The King Valley is a wonderful area which is easily reached from Wangaratta. The King Valley is famous for its excellent wineries and a variety of natural attractions. Whitfield is the hub of many of the King Valleys attractions with Paradise Falls, Lake William Hovell and Powers Lookout all within easy reach and each is certainly worth the drive.

There is a good selection of Wangaratta accommodation available to suit all budgets and needs. Offered within central Wangaratta as well as the surrounding communities travelers will find and excellent variety of motels, hotels, pubs, caravan parks, cottages and guest houses specifically catering for both short and longer stay temporary accommodation. There is plenty of accommodation in the heart of Wangaratta plus the nearby regions of the King Valley, Glenrowan, Milawa, Eldorado and many other also have some excellent accommodation choices. Furthermore, with the region hosting a large number of annual festivals, celebrations and events, accommodation can be scarce. For that reason if you require Wangaratta accommodation be sure to book early.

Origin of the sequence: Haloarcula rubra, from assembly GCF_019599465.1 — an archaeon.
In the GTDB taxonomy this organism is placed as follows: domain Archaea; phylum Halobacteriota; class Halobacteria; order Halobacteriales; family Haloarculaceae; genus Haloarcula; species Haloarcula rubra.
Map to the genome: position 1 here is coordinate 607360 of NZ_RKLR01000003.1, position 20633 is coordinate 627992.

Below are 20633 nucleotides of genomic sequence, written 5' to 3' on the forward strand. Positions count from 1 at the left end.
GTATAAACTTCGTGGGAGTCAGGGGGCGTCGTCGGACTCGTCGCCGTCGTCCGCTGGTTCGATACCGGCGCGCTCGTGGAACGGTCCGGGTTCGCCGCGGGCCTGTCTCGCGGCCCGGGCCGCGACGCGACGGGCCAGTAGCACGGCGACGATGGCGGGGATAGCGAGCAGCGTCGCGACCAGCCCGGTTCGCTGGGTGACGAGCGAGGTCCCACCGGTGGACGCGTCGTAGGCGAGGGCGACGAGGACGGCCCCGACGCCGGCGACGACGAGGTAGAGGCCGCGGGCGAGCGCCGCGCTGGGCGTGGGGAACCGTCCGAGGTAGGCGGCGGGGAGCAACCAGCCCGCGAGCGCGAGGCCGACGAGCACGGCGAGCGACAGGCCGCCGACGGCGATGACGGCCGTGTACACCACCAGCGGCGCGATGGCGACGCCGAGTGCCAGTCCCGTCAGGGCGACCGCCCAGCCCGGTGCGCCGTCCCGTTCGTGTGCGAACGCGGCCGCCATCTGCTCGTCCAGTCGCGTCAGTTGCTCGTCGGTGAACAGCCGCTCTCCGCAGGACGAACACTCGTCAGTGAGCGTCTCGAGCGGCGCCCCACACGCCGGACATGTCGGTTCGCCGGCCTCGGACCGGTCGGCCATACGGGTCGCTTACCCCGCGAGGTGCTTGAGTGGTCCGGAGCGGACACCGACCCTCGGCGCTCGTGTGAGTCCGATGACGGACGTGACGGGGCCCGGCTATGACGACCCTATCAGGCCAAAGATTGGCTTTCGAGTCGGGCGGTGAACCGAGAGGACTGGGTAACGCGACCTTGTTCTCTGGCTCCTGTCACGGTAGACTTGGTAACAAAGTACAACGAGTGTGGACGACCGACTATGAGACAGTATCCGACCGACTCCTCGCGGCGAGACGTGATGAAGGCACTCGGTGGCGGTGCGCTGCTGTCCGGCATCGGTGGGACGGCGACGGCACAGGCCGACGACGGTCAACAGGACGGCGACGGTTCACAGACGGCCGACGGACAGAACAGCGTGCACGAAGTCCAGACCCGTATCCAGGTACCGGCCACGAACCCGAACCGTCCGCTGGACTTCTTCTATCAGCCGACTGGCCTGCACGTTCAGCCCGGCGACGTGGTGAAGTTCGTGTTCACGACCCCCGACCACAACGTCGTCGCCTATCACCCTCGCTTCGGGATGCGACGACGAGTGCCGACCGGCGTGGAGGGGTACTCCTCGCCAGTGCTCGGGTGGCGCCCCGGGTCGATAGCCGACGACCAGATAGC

Paradise Falls is one of those places that is often overlooked by visitors to the King Valley but for those that make the effort they are well rewarded. The short walk from the car park leads you down a series of rocky steps into the ravine below that gets cooler and more welcoming as you approach the falls. Be sure to visit after recent rains as the water flow does dry up in the warmer months There are some very interesting conglomerate rock formations along the path and around the falls. If you are particularly lucky you may even see some of the resident Peregrine Falcons that nest in the cliff tops above the falls. Paradise Falls are a great destination for families but do pack a spare set of clothes as the temptation may be to get a bit wet.

The Warby Ranges is only a 10km drive from central Wangaratta and is officially known as the Warby-Ovens National Park. It offers a variety of spots for family picnics and natural experiences such as Ryan’s Lookout, Briens Gorge Falls, The Forest Camp and Pine Gully. Fishing, Camping, Walking, Bike Riding and Gem Prospecting is also available in some areas.

Wangaratta and the surrounding rural communities offer a year full of festivals, celebrations and events that attract people from across the country and in some cases from around the world. Events such as the annual Wangaratta Festival of Jazz and Swap Meet are all centrally located, and across the region there are wine and food events which are hugely popular. Wangaratta also offers an excellent selection of accommodations from which to explore and enjoy some of the many events that are held in nearby communities such as Beechworth, Myrtleford, Bright, Rutherglen and Yarrawonga. Wangaratta is also host to regular markets, youth events, senior citizen events and sporting competitions including Australian Rules Football, netball, squash and swimming.